Chapter 49. Acoustic Emission Characterization of the Fracture Mechanisms of a Glass-Matrix Composite
- John B. Wachtman Jr
Published Online: 28 MAR 2008
Copyright © 1991 The American Ceramic Society, Inc.
Proceedings of the 15th Annual Conference on Composites and Advanced Ceramic Materials, Part 1 of 2: Ceramic Engineering and Science Proceedings, Volume 12, Issue 7/8
How to Cite
Chen, O., Karandikar, P., Takeda, N., Kishi, T., Tredway, W. and Prewo, K. (2008) Acoustic Emission Characterization of the Fracture Mechanisms of a Glass-Matrix Composite, in Proceedings of the 15th Annual Conference on Composites and Advanced Ceramic Materials, Part 1 of 2: Ceramic Engineering and Science Proceedings, Volume 12, Issue 7/8 (ed J. B. Wachtman), John Wiley & Sons, Inc., Hoboken, NJ, USA. doi: 10.1002/9780470313831.ch49
- Published Online: 28 MAR 2008
- Published Print: 1 JAN 1991
Print ISBN: 9780470375099
Online ISBN: 9780470313831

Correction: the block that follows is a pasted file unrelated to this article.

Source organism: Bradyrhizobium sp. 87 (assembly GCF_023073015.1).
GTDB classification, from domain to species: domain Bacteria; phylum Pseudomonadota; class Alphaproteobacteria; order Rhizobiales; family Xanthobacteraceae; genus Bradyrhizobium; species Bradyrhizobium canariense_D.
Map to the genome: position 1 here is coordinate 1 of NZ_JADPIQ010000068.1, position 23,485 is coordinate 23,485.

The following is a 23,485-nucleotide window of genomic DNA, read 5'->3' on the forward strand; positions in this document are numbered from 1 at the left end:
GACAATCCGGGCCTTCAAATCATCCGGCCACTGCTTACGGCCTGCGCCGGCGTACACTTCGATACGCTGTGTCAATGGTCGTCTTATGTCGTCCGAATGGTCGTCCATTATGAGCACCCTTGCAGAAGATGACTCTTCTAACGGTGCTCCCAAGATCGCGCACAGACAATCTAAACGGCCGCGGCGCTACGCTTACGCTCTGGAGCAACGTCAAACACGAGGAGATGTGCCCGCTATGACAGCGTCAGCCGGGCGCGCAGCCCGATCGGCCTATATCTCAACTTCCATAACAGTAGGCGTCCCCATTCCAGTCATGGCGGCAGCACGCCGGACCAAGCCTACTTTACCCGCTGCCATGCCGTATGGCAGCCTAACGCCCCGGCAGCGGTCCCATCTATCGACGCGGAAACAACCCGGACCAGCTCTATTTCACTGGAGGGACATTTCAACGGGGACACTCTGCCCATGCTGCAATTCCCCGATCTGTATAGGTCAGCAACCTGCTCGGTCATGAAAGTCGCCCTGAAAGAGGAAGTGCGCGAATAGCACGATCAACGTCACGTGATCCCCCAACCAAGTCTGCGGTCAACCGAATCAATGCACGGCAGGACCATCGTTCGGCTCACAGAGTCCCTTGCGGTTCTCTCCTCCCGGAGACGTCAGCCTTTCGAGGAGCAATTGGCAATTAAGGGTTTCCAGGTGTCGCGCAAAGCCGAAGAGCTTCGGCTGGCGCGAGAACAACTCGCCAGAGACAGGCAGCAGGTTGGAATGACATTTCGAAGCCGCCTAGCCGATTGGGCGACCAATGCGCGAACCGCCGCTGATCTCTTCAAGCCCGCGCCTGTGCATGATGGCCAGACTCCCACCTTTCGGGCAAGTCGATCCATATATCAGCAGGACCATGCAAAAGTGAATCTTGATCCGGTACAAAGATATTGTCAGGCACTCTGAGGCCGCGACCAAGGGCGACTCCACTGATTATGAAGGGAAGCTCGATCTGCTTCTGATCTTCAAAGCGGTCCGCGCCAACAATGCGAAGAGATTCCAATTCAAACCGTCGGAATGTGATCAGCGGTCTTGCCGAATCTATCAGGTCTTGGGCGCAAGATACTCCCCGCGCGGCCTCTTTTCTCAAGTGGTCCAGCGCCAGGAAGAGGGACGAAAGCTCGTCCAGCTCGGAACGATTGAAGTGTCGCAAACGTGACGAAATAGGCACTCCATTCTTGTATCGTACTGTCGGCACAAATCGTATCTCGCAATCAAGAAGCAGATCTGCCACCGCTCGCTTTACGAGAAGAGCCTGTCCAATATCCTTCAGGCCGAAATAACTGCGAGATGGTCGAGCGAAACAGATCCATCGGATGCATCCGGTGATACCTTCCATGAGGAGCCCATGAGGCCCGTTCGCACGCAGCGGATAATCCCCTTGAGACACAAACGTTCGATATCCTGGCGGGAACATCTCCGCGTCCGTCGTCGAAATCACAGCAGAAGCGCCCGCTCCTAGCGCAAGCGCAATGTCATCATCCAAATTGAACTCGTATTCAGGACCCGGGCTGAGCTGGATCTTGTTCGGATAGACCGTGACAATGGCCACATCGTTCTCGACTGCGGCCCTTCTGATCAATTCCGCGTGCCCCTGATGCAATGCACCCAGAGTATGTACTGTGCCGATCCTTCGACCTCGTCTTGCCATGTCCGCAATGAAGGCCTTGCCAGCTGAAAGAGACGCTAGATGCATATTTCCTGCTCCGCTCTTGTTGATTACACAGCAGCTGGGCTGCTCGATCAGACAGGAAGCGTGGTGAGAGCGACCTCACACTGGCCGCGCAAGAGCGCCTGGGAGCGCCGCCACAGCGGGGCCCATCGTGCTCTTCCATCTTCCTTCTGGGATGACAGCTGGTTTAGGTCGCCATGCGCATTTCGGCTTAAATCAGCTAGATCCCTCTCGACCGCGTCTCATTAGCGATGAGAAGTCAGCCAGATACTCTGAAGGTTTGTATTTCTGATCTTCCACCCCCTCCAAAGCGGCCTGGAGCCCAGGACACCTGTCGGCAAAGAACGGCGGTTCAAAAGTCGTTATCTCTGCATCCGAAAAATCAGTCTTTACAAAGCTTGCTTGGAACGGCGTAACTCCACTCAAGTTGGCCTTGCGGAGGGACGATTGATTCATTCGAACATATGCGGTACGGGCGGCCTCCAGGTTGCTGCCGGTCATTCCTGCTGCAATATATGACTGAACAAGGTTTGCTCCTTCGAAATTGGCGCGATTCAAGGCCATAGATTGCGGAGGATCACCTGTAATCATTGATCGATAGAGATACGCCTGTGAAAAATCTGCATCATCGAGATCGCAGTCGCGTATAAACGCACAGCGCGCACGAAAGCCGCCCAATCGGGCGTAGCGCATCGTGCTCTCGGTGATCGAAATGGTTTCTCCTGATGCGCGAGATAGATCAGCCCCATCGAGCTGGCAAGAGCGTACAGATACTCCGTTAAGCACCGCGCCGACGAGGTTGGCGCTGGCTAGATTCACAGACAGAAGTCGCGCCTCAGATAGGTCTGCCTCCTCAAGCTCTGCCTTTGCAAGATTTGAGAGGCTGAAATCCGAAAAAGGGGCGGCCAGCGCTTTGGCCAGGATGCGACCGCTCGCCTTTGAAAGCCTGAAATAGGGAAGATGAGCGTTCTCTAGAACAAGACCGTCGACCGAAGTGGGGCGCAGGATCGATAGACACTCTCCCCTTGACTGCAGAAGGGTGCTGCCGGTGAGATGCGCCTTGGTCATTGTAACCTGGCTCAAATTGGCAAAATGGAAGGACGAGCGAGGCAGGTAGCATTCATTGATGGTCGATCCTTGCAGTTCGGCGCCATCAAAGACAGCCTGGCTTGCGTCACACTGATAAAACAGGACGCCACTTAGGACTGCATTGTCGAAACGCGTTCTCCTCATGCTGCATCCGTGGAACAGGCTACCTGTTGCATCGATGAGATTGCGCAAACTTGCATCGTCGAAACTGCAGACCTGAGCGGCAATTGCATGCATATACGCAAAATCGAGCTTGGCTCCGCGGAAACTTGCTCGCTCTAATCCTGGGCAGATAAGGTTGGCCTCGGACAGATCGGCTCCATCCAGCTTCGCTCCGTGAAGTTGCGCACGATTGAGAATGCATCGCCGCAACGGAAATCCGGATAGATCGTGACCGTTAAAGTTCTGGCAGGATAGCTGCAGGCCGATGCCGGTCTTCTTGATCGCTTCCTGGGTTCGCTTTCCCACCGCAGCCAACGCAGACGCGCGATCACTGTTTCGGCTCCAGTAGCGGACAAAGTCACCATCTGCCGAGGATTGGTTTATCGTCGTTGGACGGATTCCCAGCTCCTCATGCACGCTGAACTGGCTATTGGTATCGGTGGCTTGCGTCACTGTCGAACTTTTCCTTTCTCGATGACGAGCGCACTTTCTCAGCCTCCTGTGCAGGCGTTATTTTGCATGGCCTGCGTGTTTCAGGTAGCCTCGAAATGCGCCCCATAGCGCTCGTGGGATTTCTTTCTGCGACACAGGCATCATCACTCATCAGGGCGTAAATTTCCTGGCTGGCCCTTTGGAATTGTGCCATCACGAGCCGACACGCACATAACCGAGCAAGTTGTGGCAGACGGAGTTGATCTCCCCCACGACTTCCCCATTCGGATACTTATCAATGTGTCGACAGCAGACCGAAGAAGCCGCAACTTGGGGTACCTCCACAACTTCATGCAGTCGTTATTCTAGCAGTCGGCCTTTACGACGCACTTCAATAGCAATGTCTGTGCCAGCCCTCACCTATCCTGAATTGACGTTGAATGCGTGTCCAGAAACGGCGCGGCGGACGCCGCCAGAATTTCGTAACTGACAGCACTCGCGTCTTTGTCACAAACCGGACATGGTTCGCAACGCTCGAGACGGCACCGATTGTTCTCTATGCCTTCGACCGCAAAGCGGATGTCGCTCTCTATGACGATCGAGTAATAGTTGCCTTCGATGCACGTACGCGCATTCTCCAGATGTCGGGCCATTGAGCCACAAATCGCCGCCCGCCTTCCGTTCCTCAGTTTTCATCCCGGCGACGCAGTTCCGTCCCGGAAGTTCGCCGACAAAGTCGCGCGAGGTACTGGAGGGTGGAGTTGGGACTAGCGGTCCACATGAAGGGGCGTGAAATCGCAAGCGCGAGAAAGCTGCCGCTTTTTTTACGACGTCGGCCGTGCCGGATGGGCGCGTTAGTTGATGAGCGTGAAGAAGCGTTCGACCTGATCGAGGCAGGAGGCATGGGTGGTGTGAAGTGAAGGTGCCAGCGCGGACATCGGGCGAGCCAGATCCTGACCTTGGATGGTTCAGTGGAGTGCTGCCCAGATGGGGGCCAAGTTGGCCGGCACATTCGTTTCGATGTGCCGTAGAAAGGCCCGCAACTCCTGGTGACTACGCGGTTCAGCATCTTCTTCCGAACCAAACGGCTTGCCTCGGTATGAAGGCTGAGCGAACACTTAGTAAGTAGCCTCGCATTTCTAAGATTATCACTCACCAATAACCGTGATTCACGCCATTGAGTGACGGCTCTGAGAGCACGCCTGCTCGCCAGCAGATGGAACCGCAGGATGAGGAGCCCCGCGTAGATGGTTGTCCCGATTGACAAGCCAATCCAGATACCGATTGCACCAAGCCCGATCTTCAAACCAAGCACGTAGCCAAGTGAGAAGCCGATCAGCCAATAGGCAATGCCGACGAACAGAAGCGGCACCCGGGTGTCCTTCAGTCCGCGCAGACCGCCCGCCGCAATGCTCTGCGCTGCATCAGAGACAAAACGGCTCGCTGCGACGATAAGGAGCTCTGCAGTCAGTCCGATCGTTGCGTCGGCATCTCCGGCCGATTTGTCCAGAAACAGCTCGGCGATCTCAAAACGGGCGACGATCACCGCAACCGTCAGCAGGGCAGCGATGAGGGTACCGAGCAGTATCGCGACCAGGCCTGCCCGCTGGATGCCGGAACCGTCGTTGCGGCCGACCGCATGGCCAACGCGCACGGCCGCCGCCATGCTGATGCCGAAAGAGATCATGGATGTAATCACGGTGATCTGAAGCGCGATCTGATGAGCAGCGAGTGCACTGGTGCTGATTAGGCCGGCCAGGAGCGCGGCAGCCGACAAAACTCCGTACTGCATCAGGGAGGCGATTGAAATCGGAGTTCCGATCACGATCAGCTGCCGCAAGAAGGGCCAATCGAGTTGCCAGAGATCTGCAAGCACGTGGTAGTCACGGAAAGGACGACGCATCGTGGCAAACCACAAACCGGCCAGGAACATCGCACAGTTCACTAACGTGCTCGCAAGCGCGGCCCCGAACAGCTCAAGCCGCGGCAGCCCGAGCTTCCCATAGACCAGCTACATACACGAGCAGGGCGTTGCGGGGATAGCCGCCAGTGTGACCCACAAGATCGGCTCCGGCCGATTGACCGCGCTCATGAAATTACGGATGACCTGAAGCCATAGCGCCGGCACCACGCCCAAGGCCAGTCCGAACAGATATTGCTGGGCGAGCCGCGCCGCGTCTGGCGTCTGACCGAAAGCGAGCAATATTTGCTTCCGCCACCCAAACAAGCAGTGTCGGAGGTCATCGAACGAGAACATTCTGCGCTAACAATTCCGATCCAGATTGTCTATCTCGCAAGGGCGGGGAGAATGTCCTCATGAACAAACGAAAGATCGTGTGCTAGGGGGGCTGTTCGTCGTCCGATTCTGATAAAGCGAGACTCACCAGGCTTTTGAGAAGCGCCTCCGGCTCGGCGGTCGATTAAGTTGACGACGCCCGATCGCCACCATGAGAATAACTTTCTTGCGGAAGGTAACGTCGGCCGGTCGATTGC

Acoustic emission (AE) analyses have been performed on a high compliance, high failure strain randomly oriented carbon-reinforced glass matrix composite. The composite exhibits a unique nonlinear stress-strain behavior with high failure strain during both uniaxial tensile and flexural testing. The extensive matrix cracking of this material during loading provides an excellent opportunity to study the fracture mechanism. In this study, two types of composites using similar constituents but different processing procedures resulting in different mechanical behavior were studied. This study concentrates on monitoring damage initiation and damage progression during tensile and flexural testing using acoustic emission sensors. Detailed examination of AE characterization, including cumulative AE events, event occurrence and its rate as a function of load, and amplitude distribution histograms of events at different load levels, reveals different emission activities during tensile and flexural loading conditions, indicating different fracture patterns. The examination of amplitude distributions at various loads revealed that the method is sensitive enough to distinguish various fracture processes.